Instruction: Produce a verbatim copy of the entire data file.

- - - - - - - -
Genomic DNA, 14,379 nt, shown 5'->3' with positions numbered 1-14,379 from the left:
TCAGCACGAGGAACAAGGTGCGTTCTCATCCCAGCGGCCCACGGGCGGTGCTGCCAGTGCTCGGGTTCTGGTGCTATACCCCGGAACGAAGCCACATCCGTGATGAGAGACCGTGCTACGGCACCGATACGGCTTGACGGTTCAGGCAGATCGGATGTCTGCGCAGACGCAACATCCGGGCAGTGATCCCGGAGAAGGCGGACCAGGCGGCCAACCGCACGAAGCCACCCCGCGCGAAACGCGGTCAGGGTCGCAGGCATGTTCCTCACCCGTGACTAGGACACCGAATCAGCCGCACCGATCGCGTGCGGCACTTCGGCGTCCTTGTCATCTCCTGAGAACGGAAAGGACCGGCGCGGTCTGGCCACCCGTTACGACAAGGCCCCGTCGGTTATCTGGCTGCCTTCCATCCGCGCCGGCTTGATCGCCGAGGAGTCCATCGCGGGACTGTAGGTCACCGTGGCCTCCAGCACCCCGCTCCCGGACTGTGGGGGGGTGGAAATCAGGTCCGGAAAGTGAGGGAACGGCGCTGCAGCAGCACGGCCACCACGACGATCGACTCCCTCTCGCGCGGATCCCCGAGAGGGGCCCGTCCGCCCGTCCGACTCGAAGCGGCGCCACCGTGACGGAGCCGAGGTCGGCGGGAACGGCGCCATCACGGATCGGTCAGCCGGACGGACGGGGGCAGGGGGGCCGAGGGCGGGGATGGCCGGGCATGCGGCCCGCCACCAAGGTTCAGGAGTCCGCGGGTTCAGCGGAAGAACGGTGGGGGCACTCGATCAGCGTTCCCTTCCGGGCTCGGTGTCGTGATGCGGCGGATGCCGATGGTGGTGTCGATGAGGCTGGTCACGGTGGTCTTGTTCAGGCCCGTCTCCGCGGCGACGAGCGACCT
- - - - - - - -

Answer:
Genomic DNA, 14,379 nt, shown 5'->3' with positions numbered 1-14,379 from the left:
TCAGCACGAGGAACAAGGTGCGTTCTCATCCCAGCGGCCCACGGGCGGTGCTGCCAGTGCTCGGGTTCTGGTGCTATACCCCGGAACGAAGCCACATCCGTGATGAGAGACCGTGCTACGGCACCGATACGGCTTGACGGTTCAGGCAGATCGGATGTCTGCGCAGACGCAACATCCGGGCAGTGATCCCGGAGAAGGCGGACCAGGCGGCCAACCGCACGAAGCCACCCCGCGCGAAACGCGGTCAGGGTCGCAGGCATGTTCCTCACCCGTGACTAGGACACCGAATCAGCCGCACCGATCGCGTGCGGCACTTCGGCGTCCTTGTCATCTCCTGAGAACGGAAAGGACCGGCGCGGTCTGGCCACCCGTTACGACAAGGCCCCGTCGGTTATCTGGCTGCCTTCCATCCGCGCCGGCTTGATCGCCGAGGAGTCCATCGCGGGACTGTAGGTCACCGTGGCCTCCAGCACCCCGCTCCCGGACTGTGGGGGGGTGGAAATCAGGTCCGGAAAGTGAGGGAACGGCGCTGCAGCAGCACGGCCACCACGACGATCGACTCCCTCTCGCGCGGATCCCCGAGAGGGGCCCGTCCGCCCGTCCGACTCGAAGCGGCGCCACCGTGACGGAGCCGAGGTCGGCGGGAACGGCGCCATCACGGATCGGTCAGCCGGACGGACGGGGGCAGGGGGGCCGAGGGCGGGGATGGCCGGGCATGCGGCCCGCCACCAAGGTTCAGGAGTCCGCGGGTTCAGCGGAAGAACGGTGGGGGCACTCGATCAGCGTTCCCTTCCGGGCTCGGTGTCGTGATGCGGCGGATGCCGATGGTGGTGTCGATGAGGCTGGTCACGGTGGTCTTGTTCAGGCCCGTCTCCGCGGCGACGAGCGACCT